Ear mites are small creatures that lay eggs on your dog’s skin. These eggs develop in the dog’s ear canal and become an adult mite after three weeks. They live off a dog’s wax and skin cells and are transmitted through direct contact with other pets that carry ear mites.
Dog ear mites symptoms
Ear mites are very small, but you can see them when the ear is clear and you use some light. Your vet will likely do this to diagnose the ear mite. If the ear mite is not yet visible, the vet will take a smear and examine the ear mite under the microscope.
Recognizing mites in dog’s ear
When an ear mite has nestled in an ear for a while, the first symptoms appear.
Your dog may experience:
- Itching of the ear and scratching or shaking his head as a result
- Wounds from too much scratching
- Brown earwax
- A stinky ear
- Swollen ear
Treatment of ear mites in dogs
The ear mite is very contagious and it does not go away on its own. That is why it is important that you have your dog treated. When the infection continues, the ear can thicken and it can even lead to deafness.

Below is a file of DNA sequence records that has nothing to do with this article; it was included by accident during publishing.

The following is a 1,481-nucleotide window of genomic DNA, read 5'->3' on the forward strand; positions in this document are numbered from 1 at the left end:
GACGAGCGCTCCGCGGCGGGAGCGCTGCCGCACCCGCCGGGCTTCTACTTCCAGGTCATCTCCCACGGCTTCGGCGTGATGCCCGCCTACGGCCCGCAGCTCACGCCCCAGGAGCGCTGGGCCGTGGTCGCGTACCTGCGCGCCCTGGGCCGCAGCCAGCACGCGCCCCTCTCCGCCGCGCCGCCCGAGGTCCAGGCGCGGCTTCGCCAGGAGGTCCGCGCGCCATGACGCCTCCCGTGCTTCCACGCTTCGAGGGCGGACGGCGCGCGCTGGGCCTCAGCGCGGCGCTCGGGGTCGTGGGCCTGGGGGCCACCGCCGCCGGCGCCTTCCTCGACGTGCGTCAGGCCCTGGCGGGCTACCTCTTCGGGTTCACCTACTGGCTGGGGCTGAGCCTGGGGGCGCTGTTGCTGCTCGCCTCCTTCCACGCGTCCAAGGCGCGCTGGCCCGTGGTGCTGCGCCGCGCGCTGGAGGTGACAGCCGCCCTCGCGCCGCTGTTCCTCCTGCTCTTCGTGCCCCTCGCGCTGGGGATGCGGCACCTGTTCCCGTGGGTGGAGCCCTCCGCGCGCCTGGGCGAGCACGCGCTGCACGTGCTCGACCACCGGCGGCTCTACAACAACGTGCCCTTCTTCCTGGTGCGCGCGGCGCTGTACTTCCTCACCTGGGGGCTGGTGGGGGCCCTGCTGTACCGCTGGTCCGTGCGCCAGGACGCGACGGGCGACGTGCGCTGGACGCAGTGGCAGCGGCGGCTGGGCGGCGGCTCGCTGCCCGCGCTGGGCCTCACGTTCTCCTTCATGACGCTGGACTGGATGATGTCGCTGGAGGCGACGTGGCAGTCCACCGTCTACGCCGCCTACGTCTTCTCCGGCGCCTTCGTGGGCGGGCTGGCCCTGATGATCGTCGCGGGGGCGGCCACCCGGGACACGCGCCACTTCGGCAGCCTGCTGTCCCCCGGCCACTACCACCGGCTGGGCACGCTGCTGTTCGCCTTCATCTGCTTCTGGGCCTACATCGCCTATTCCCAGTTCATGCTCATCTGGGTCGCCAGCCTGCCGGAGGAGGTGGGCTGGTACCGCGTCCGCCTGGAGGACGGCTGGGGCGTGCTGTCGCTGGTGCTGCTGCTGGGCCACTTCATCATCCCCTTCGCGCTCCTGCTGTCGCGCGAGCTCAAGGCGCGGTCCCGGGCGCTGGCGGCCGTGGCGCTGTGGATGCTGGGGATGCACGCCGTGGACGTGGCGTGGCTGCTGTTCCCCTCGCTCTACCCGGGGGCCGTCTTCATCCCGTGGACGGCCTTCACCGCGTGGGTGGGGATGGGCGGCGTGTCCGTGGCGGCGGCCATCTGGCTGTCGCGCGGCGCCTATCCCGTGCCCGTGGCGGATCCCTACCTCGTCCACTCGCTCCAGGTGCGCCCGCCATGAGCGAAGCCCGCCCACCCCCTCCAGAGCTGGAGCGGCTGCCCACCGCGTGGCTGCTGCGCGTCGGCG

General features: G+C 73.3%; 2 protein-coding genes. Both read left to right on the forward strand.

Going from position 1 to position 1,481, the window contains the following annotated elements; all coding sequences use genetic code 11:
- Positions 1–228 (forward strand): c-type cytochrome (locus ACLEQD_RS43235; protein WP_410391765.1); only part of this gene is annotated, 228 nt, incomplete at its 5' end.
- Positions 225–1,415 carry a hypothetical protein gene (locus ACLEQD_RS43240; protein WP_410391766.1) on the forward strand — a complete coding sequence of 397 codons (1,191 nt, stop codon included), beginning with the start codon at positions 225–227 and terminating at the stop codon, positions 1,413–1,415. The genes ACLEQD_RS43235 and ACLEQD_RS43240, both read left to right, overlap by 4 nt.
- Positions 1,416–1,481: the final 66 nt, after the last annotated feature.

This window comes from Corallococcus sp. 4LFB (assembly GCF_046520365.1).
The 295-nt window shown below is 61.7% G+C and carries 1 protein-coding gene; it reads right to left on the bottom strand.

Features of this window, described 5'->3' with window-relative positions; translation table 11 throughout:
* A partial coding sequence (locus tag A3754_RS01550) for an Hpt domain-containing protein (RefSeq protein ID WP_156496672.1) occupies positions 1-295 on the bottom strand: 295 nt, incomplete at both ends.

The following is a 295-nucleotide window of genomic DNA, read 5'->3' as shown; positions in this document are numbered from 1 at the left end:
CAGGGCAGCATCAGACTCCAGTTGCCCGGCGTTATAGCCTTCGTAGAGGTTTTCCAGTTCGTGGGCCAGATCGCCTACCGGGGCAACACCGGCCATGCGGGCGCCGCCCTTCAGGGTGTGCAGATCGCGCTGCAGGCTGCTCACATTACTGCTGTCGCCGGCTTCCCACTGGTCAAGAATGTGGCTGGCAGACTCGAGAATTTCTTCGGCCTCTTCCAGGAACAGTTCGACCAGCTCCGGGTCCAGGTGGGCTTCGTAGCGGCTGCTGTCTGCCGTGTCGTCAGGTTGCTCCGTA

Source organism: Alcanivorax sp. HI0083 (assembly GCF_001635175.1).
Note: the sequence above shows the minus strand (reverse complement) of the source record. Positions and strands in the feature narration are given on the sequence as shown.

We also recommend that you have all animals present in the house (both dogs and cats) treated at the same time. It is possible that your other pets do not show symptoms, but are infected. If not treated well, these animals can re-infect each other.
There are several treatments for ear mites. Administering a mite killer in the neck through a pipette is one. Otherwise, it is possible to apply an ear ointment to the ear once or twice a day. If there is too much earwax, it sometimes needs to be washed away before we can treat the mite.
We recommend that you have a check-up three weeks after treatment. By visiting the vet you can be sure that your dog is completely cleared of the ear mite infection. We can help you as well. Send us a message and one of our experts will have a quick look at the problem from distance.
Purpose of this article is to provide information. To ensure the health and well-being of your pet, always consult any question or concerns with your veterinarian.